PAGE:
Page 1571 - Week 05 - Thursday, 7 April 2005
This is an onerous provision where land-holders are required, at their own expense, to move stock to an official government pound before they can formally deal with it.
The amendments will also allow for recovery of costs associated with the management of straying stock, if the outcome of an impoundment is sale of the animals concerned because they cannot be returned to the owner. Sale proceeds will be able to be directed to recovering the costs of maintenance, transport and sale. If a land-holder who impounds straying stock cannot contact the owner, or if the owner does not retrieve the straying stock, management of the matter will be taken over by the government.
The bill will continue to provide for the issue of a travelling stock permit. Travelling stock permits are a longstanding and necessary process to ensure that ownership of stock that is being travelled can be satisfactorily demonstrated. It also provides a record of stock movements in the case of a disease incident, or where ownership of stock becomes a matter of dispute.
Travelling stock permits generally are a record-keeping device. Normally there is no reason to refuse an application, which can be received at short notice if unplanned stock movement is contemplated. However, on special occasions there may be justification to refuse a permit if the movement is linked to disease, to a disease incident or if stock ownership is in dispute.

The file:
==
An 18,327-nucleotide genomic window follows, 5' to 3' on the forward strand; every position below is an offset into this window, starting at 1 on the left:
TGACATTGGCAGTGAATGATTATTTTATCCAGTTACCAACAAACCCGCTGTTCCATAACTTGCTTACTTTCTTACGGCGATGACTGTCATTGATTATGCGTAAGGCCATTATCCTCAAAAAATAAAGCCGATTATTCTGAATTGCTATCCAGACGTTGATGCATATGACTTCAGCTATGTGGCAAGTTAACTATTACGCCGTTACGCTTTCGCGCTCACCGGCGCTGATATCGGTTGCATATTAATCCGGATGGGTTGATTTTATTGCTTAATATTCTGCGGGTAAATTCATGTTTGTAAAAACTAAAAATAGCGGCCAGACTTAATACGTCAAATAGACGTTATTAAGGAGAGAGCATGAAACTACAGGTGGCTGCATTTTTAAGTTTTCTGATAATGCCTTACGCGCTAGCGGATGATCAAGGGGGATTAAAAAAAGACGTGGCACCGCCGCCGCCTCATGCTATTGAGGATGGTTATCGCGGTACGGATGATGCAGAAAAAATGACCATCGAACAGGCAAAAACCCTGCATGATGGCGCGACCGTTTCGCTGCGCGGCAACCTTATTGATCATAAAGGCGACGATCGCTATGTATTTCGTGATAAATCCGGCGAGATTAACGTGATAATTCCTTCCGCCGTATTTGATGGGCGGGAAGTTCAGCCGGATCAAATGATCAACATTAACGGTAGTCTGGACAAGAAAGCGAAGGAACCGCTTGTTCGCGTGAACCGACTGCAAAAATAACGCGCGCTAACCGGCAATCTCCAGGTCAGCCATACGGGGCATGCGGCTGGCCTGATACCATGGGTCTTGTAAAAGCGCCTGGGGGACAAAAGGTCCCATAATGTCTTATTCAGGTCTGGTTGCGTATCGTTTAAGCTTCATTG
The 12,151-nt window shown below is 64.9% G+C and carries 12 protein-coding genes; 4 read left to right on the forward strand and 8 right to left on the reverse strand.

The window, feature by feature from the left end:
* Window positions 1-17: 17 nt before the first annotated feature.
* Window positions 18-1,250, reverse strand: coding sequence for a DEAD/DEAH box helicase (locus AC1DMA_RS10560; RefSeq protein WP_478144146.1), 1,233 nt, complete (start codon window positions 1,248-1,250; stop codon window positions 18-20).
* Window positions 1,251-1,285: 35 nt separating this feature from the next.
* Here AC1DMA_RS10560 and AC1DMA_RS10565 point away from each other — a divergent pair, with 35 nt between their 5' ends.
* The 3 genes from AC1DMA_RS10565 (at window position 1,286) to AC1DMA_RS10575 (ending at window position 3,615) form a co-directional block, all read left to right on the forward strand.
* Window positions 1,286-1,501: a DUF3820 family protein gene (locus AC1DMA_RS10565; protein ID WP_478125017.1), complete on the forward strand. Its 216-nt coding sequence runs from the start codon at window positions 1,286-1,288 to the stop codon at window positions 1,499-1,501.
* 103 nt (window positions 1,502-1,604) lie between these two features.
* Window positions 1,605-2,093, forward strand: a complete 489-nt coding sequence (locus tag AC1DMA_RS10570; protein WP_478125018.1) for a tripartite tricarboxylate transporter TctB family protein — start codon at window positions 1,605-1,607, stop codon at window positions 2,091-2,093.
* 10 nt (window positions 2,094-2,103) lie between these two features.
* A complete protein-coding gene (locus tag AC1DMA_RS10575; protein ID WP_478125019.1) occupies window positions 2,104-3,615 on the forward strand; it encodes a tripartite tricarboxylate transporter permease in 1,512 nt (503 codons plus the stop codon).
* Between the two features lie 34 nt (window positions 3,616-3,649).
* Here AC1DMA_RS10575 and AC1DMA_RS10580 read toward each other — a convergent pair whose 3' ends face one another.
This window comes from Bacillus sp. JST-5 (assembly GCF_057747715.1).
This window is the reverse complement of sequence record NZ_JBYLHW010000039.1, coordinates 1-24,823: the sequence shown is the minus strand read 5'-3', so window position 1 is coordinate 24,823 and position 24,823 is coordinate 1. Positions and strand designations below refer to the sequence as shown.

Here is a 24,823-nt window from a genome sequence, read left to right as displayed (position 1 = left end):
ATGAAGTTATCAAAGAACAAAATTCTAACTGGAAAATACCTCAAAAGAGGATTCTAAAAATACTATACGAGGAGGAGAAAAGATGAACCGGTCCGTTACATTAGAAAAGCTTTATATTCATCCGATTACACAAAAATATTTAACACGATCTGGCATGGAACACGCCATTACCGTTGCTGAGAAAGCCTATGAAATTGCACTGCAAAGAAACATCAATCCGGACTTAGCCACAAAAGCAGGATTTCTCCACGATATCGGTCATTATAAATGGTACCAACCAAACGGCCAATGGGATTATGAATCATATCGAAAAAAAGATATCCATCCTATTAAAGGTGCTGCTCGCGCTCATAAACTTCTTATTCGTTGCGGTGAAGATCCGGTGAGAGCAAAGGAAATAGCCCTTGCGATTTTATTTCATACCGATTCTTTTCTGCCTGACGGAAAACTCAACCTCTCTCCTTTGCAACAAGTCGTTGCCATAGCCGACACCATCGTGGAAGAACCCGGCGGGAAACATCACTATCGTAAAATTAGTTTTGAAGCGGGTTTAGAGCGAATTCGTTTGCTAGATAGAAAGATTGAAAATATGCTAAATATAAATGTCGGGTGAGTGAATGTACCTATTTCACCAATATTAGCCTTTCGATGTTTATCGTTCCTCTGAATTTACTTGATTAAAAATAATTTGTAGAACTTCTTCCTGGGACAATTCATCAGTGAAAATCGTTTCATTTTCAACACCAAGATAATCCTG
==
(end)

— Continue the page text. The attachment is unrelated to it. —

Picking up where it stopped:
For this reason a review of a decision to issue a permit is not provided for in the amendments. This is primarily due to the nature of the activity of travelling stock. An application for a travelling stock permit is usually made a couple of days before, or even the day before, the stock is due to travel, typically to a saleyard for auction. A review of a decision would delay this routine process unnecessarily. It would be a rare occurrence for a person to be denied a permit to travel stock.
Every owner has to sign a travelling stock permit and state that the stock are legally theirs. Travelling stock permits can also be used to trace back diseases in the journey. This includes any stopovers that would indicate if stock had been moved for agistment or sold in a paddock.
The bill provides for New South Wales stock permits to be recognised in the ACT. This is an efficiency measure that will reduce duplication of equivalent processes. The bill also continues existing provisions for the registration of stock marks. A mark may be a brand, a tattoo or an earmark. Marks are registered and may only be applied by the registered owner. This mechanism helps ownership of stock to be clarified and helps to identify stock. It is an offence for a registered mark to be used by anyone other than the registered owner of the mark.
The Stock Bill also contains provisions for the application of a stock levy to rural properties. An amendment allows the levy to be set so as to recover the costs of administering it. The stock levy is determined according to the stock-carrying capacity of a property. It is a contribution to the costs of providing government services to the primary industry sector, such as agronomic advice and veterinary services.
The Stock Bill 2005 brings our stock impounding and movement controls up to date. There is a high degree of consistency with New South Wales legislation, and efficiency